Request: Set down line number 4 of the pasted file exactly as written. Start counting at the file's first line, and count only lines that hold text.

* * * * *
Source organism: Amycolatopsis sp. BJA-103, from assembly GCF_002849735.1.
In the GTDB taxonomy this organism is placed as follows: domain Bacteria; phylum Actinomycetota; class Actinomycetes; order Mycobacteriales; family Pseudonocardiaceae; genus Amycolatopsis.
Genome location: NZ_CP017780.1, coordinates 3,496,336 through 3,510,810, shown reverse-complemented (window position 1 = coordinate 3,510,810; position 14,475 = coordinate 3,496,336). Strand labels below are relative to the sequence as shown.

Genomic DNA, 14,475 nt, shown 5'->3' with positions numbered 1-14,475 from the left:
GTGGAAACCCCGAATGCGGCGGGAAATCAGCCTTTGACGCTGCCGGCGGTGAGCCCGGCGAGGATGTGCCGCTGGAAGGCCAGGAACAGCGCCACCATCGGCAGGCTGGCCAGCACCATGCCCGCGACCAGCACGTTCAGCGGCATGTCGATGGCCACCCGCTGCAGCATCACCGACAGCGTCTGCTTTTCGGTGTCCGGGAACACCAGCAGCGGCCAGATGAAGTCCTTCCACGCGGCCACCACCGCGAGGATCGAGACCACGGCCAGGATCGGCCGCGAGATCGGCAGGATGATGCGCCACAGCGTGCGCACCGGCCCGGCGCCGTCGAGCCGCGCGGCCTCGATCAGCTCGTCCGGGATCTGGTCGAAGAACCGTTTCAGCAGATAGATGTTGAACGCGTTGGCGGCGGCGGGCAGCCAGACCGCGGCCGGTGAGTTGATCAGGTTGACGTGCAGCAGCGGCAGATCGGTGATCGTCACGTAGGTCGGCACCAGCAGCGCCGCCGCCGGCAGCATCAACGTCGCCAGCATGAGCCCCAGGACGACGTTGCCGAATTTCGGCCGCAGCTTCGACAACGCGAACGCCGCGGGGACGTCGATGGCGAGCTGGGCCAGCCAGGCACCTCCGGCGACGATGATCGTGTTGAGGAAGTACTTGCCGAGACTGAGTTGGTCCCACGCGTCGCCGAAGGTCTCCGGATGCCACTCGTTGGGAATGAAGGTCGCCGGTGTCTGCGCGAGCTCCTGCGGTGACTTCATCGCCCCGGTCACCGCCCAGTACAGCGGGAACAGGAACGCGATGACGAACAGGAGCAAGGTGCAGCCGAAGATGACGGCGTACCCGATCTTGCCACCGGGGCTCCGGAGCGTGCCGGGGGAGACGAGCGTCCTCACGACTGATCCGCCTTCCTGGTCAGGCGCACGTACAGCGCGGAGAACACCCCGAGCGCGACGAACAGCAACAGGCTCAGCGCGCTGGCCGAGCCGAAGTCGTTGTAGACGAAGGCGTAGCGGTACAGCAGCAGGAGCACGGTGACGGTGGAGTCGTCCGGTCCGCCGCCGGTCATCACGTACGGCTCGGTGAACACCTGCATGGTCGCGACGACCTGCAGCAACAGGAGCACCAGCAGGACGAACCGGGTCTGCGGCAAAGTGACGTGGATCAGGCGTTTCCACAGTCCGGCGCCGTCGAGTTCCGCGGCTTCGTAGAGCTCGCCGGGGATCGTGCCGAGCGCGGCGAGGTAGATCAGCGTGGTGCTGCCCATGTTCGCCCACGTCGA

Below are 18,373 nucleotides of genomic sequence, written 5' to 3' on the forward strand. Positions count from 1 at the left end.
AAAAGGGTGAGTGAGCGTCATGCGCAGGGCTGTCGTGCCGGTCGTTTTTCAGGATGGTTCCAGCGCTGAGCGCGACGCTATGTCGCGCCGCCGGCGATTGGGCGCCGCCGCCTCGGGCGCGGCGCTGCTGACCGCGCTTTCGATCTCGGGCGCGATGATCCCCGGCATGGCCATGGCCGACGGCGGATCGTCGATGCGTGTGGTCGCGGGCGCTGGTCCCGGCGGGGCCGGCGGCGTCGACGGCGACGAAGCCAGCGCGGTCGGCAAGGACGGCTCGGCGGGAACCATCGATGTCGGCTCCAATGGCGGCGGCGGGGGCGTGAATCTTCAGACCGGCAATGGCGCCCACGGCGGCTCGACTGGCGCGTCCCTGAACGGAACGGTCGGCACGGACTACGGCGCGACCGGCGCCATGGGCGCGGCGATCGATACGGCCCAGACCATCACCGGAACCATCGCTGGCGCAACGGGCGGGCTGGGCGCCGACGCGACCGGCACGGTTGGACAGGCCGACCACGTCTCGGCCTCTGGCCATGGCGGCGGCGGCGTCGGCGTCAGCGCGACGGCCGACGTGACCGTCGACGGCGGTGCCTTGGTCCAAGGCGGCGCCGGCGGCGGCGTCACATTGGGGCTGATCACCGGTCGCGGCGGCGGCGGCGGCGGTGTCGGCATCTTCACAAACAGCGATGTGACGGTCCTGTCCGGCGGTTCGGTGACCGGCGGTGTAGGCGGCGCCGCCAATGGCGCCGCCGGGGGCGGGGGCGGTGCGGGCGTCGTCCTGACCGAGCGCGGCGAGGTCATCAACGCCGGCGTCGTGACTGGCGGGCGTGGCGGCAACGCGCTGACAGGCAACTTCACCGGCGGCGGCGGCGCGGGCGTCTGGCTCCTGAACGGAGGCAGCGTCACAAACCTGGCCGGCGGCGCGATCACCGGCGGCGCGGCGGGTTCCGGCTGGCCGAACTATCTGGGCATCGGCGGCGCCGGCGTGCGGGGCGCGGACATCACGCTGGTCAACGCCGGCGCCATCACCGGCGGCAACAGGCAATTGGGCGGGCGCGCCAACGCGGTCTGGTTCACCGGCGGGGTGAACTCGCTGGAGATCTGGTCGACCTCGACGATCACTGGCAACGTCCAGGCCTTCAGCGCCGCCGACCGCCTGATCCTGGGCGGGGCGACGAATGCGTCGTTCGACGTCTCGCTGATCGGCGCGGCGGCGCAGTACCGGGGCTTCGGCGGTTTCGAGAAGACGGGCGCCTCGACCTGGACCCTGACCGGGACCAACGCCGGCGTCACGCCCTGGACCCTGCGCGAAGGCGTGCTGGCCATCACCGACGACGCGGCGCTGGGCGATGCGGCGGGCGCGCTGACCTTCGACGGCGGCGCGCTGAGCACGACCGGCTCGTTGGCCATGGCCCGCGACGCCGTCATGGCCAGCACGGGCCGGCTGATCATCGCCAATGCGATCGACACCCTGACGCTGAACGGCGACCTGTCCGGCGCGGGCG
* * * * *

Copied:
Genomic DNA, 14,475 nt, shown 5'->3' with positions numbered 1-14,475 from the left: